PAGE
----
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Online Searches Before & After Diagnosis

The other day, I was visiting a friend who recently had surgery. The actual diagnosis that resulted in the operation wasn’t 100% percent confirmed. The relevancy for this blog is that she researched her symptoms online to help determine the cause of her issues. This is the part that motivated me to write about this blog post for Dragonfly: She said she was taking all of what she read with “A GRAIN OF SALT”!

What does that mean – did she visit credible websites or read mostly what others with similar symptoms had to say? Did she believe what she wanted and dismiss the rest?  Was she scared out of her mind and decided to ignore everything? Did she discuss her findings with her doctor, etc… etc… etc…

The majority of us use online searches to find health information to help us understand what is happening with a loved one – or ourselves. Once we find information, how do we determine what is evidenced based, what isn’t, and if there are risks in trying it?

As a health professional, I turned to the Internet after my granddaughter’s diagnosis of Chronic Myeloid Leukemia (CML), a rare form of pediatric cancer. (I was a researching maniac!) Armed with information, I kept her doctor “informed” about all of the possible non-cancer related possibilities, including a potential peanut allergy, parasite, Lyme disease…  A relative who was a researcher at the downtown Columbus, OH public library researched CML like it was his mission in life. Others tried to be helpful, too. While we appreciated their efforts, most of the information we found and that was sent to us had to do with animal studies, where most of the young died, or was adult-based science and really not relevant. Emotionally, it became too much to handle. As a result, we were scared crazy until our meetings with her doctor. Thankfully, my granddaughter’s wonderfully kind and knowledgeable doctor continually spent the time needed to provide facts and treatment options. He remained available by email and was a major support.

Here is what I suggest for your searches.

Go to credible sites that use evidenced-based science to educate.  Those are the sites from universities, the producers of the medications your child may be taking, well-known credible organizations, and government sites, like the FDA, CDC and NIH. Here are links to a few, The Dragonfly Foundation would recommend. This is not the universe, only examples:

Parent/Patient sites have their place.  Most parent sites are experienced-based. While it is great to get tips to help your loved one through some of the side effects they may experience from their treatment, the content most likely isn’t professionally reviewed.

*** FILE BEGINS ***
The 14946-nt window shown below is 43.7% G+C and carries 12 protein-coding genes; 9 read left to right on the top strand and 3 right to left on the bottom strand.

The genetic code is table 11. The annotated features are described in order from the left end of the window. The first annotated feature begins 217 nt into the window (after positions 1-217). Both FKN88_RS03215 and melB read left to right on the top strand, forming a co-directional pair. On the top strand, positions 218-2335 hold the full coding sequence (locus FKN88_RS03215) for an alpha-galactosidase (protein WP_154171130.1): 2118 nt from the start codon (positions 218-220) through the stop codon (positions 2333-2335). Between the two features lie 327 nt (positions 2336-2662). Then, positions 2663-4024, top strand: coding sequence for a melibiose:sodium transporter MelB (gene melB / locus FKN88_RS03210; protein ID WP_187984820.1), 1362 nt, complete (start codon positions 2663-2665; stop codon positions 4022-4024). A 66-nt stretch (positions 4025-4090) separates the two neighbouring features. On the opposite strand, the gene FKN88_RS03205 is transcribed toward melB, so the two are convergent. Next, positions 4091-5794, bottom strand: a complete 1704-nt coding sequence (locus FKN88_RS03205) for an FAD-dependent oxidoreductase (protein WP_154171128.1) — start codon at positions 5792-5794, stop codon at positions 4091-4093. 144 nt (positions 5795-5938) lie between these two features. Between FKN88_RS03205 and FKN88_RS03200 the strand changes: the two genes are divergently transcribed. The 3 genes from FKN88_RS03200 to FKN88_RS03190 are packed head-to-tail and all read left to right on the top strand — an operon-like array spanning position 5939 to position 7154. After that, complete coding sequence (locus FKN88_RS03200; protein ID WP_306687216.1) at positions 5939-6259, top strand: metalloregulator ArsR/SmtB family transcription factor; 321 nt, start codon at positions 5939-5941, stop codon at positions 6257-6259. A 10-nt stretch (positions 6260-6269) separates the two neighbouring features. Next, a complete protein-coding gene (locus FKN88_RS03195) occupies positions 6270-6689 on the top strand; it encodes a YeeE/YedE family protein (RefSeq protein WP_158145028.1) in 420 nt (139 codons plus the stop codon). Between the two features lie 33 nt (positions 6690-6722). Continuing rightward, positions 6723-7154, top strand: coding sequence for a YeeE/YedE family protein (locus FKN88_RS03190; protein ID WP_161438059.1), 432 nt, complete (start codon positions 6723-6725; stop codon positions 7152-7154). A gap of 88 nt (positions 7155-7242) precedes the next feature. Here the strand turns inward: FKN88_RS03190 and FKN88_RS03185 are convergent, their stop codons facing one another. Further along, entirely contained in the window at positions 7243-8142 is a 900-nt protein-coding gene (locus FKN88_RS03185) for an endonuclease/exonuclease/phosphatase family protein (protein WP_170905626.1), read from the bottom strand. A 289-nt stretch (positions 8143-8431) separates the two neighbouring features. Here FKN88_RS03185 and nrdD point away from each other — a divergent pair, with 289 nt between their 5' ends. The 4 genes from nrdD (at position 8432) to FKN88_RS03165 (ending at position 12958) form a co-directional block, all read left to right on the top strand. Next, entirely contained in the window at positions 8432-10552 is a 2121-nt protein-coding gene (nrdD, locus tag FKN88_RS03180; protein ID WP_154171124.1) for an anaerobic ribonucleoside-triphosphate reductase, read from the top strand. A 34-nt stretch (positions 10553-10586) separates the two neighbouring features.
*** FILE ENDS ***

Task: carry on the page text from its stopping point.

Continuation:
I absolutely love reading positive outcome stories.  However, it is important to remember that each patient is unique and may have different experiences and outcomes.  Ones final tragedy may not happen to my loved one.  Unless I am ready for that, I just didn’t want to read about it at the beginning of our journey where I want and need to be positive, optimistic and hopeful.  Also, be leery as some advocate off-label use of medications, treatments found only in South America or other countries, and alternative remedies, such as herbs, that haven’t been clinically tested for efficacy and safety.

Talk with your medical team. Along with diagnosis and treating patients, these professionals are there to listen, answer your questions, and address your concerns.  No one has all of the answers, but I personally would recommend seeking a trusted team who you could talk with and are available when needed.  Many have emails and patient portal messaging systems, and will respond back within 24 hours.  Most likely, they have heard your questions before and know a lot about alternative treatments being promoted, at the cost of using proven, well-researched options, along with many other topics of relevance.

Be supportive no matter what. Research and common sense tells us that patients do better when caregivers and family members believe they will improve, share positivity, and keep concerns to themselves. Patients benefit from the strength and energy of people around them. Studies also say that positivity improves resiliency and outcomes.

Support can be found at The Dragonfly Foundation.  Community is so important, as is helping patients maintain their spirits, self-image, outlook, and connections to the world outside the hospital walls. Sharing experiences with others who have been through or are going through similar experiences can be extremely beneficial. Dragonfly also has wonderful resources and information that can help balance working, caring for other children, and keeping patients, siblings/offspring entertained and enriched. Also, of major importance, you may get that much-needed hug or someone who will listen and truly understand.

In the end, I hope you don’t place yourself in a position to take what you read online with that proverbial grain of salt, but find resources, answers, and community that make a positive difference. You and your family deserve nothing less!

— Contributing Writer: Elaine Plummer, RN, [email protected]